STORY: "298 wrongful drug convictions identified in ongoing audit 298 plead guilty, but lab results counter roadside screenings," by Lise Olsen and Anita Hassan, published by The Houston Chronicle on July 16, 2016;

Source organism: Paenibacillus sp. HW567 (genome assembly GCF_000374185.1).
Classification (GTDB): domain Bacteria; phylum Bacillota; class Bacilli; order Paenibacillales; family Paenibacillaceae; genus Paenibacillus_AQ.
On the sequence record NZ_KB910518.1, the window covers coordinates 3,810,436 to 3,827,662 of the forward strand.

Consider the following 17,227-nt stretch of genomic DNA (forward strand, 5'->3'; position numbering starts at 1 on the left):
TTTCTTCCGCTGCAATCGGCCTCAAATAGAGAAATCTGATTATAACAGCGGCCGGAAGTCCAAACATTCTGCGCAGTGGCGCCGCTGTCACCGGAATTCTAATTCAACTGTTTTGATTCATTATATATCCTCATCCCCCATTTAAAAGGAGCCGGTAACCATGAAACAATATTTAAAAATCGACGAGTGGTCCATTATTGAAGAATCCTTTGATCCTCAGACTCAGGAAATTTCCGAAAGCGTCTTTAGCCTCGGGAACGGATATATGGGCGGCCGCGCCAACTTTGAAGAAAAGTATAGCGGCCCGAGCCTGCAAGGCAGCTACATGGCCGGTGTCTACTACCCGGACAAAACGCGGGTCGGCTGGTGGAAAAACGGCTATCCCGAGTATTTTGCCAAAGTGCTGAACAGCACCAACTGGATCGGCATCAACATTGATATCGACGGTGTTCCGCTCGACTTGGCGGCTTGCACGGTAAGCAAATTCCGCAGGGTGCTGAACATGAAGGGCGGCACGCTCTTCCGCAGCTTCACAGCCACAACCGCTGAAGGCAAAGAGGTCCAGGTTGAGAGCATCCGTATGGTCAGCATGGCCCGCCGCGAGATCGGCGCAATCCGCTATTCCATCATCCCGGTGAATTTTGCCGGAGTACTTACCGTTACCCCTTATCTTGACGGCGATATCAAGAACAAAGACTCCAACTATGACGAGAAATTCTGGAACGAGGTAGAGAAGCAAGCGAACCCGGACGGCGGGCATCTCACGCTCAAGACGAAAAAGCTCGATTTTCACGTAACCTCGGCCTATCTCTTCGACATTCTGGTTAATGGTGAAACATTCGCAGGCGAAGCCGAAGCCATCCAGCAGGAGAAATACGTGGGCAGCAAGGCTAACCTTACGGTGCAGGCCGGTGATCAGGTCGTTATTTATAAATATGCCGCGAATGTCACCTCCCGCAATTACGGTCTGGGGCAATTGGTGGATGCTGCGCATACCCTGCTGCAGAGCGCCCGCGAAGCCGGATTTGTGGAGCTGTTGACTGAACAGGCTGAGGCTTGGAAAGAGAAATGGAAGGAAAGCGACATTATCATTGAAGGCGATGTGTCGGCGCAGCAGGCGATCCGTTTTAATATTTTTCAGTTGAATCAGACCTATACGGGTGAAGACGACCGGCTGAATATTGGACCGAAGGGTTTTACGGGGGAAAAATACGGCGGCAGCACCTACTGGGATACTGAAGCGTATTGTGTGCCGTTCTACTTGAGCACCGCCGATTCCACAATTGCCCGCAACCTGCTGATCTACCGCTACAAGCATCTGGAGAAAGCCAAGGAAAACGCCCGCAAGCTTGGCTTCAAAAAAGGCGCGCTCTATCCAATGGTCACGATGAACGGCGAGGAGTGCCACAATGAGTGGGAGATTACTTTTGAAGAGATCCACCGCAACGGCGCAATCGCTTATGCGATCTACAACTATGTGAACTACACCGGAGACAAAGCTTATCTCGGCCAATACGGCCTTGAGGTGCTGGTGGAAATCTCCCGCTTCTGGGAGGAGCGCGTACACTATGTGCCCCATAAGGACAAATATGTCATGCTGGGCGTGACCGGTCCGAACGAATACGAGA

GIST: "A Houston police officer pulled Barry Demings over as he headed to work in Beaumont and plucked a spot of white powder off the floorboard of Demings' year-old Ford Explorer. Demings had just detailed the SUV - and wondered later if a speck of soap upended his life. "I never even saw it," he said, explaining how the officer dropped the speck into a small test kit and said "it came back for cocaine." Demings was charged with felony drug possession based on the results of the primitive test that costs about $2 and has been found to have a high error rate. He was told he could face a sentence as long as 30 years based on old prior convictions - no one mentioned waiting for a crime lab to verify the officer's roadside result. He insisted he was innocent but got scared and accepted a plea deal. He lost his job, his girlfriend and his Explorer. Upon release, he decided to leave Texas behind forever. In 2015 - seven years later - the Harris County District Attorney's Office notified him that Houston's crime lab found no cocaine in the sample. He filed a writ of habeus corpus with the Texas Court of Criminal Appeals and was finally exonerated. He is among 298 people convicted of drug possession even though crime lab tests later found no controlled substances in the samples, according to a far-reaching audit of drug cases by the Harris County District Attorney's Office. So far, 131 of them, like Demings, have had their convictions overturned in cases that go back to 2004. About 100 other cases remain under review for potential dismissal. In all 298 cases, prosecutors accepted both felony and misdemeanor plea deals before lab tests were performed. The $2 roadside tests, which officers use to help establish probable cause for an arrest, cannot be used at trial as evidence under Texas law. So far, only a few of the exonerees have been deemed "actually innocent" by the Texas Court of Criminal Appeals - a necessary step to win compensation from the state for being wrongfully convicted. Strict detention policies. The New York Times and ProPublica reported last Sunday that over 200 wrongful drug convictions in Harris County had resulted from erroneous roadside tests. Beyond those cases, the Times and ProPublica estimated that at least 100,000 people plead guilty nationally each year to drug offenses based on the tests, which the Houston police and many other local departments continue using. Other wrongful convictions identified in Harris County have come from officers' misidentification of additional illicit drugs, including prescription pills and marijuana, using means other than the roadside tests, according to a review of exonerations and court records. In many of the wrongful convictions, defendants were jailed pretrial because they were unable to post bail - and accepted pleas in order to get out sooner, though some claimed innocence, according to court records and interviews. Many were sentenced to serve time in jail or prison. State Sens. John Whitmire and Rodney Ellis, both Houston Democrats, said the wave of exonerations provides yet another compelling reason that Harris County judges should reform their tough pretrial detention policies. They argue that police should cite and release low-risk suspects accused of minor drug crimes until the evidence against them is verified by one of the county's accredited drug labs.........The forensic evidence problems uncovered by Chandler's unit began around 2005, when Houston's city crime lab - then overseen by HPD - lost several staff members and simultaneously saw a huge increase in drug cases, which created a backlog. Lab officials implemented a triage system for drug testing with the DA's office: Drug cases slated to go to trial would get processed first. For defendants who had accepted plea deals, the crime lab would later go back and test samples, often months or years after the guilty plea had been entered. Chandler's audit of wrongful convictions has been possible because the Houston Forensic Science Center, formerly HPD's crime lab, preserved and tested the evidence even in the plea deal cases."We were keeping the evidence, and with the agreement with the District Attorney's Office that we would continue to process even if it was pled," said James Miller, manager of the center's controlled substances section. "Because we both understood there was always the possibility that the substance may not actually be illegal." So far, prosecutors have identified and examined 456 flawed cases. Of those, 298 people had been convicted despite having no illegal controlled substances in their possession at all. In 29 of the 298 wrongful convictions, there had been no filing for relief because a defendant declined to pursue the case or faced other legal obstacles. In other cases among the 456, the types or quantities of controlled substances were misidentified or there was too little evidence left to perform a confirmatory test. About 78 percent of the 456 flawed cases came from the Houston Police Department, which still uses roadside tests that were developed in the 1970s. Chemicals in small vials turn colors when exposed to cocaine and other illegal drugs but can be easily misinterpreted by officers and can have high false positives, Miller and other experts said."